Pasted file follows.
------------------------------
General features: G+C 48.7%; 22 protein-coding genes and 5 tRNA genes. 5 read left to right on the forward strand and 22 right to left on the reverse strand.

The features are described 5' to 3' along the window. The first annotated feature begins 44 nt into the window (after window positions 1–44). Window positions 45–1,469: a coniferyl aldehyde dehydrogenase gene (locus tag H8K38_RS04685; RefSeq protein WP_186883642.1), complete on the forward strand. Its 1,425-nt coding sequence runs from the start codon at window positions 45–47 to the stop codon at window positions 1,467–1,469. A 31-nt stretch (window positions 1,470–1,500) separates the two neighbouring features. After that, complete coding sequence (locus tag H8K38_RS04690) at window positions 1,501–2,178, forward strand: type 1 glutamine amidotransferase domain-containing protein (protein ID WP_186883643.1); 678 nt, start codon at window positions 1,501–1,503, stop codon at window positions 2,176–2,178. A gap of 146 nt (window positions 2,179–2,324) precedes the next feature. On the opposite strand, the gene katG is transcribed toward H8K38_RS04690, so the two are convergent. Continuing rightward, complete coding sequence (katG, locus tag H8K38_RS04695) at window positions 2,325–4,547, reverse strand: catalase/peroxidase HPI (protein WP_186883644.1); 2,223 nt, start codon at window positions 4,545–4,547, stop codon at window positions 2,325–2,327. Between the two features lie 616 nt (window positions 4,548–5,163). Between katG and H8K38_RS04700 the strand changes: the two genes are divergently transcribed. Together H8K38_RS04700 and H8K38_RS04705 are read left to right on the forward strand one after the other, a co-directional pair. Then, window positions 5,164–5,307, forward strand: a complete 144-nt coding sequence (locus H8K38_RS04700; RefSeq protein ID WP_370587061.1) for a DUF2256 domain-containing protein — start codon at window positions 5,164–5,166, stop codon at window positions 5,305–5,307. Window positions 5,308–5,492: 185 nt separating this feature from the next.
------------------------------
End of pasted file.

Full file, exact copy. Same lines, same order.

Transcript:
General features: G+C 48.7%; 22 protein-coding genes and 5 tRNA genes. 5 read left to right on the forward strand and 22 right to left on the reverse strand.

The features are described 5' to 3' along the window. The first annotated feature begins 44 nt into the window (after window positions 1–44). Window positions 45–1,469: a coniferyl aldehyde dehydrogenase gene (locus tag H8K38_RS04685; RefSeq protein WP_186883642.1), complete on the forward strand. Its 1,425-nt coding sequence runs from the start codon at window positions 45–47 to the stop codon at window positions 1,467–1,469. A 31-nt stretch (window positions 1,470–1,500) separates the two neighbouring features. After that, complete coding sequence (locus tag H8K38_RS04690) at window positions 1,501–2,178, forward strand: type 1 glutamine amidotransferase domain-containing protein (protein ID WP_186883643.1); 678 nt, start codon at window positions 1,501–1,503, stop codon at window positions 2,176–2,178. A gap of 146 nt (window positions 2,179–2,324) precedes the next feature. On the opposite strand, the gene katG is transcribed toward H8K38_RS04690, so the two are convergent. Continuing rightward, complete coding sequence (katG, locus tag H8K38_RS04695) at window positions 2,325–4,547, reverse strand: catalase/peroxidase HPI (protein WP_186883644.1); 2,223 nt, start codon at window positions 4,545–4,547, stop codon at window positions 2,325–2,327. Between the two features lie 616 nt (window positions 4,548–5,163). Between katG and H8K38_RS04700 the strand changes: the two genes are divergently transcribed. Together H8K38_RS04700 and H8K38_RS04705 are read left to right on the forward strand one after the other, a co-directional pair. Then, window positions 5,164–5,307, forward strand: a complete 144-nt coding sequence (locus H8K38_RS04700; RefSeq protein ID WP_370587061.1) for a DUF2256 domain-containing protein — start codon at window positions 5,164–5,166, stop codon at window positions 5,305–5,307. Window positions 5,308–5,492: 185 nt separating this feature from the next.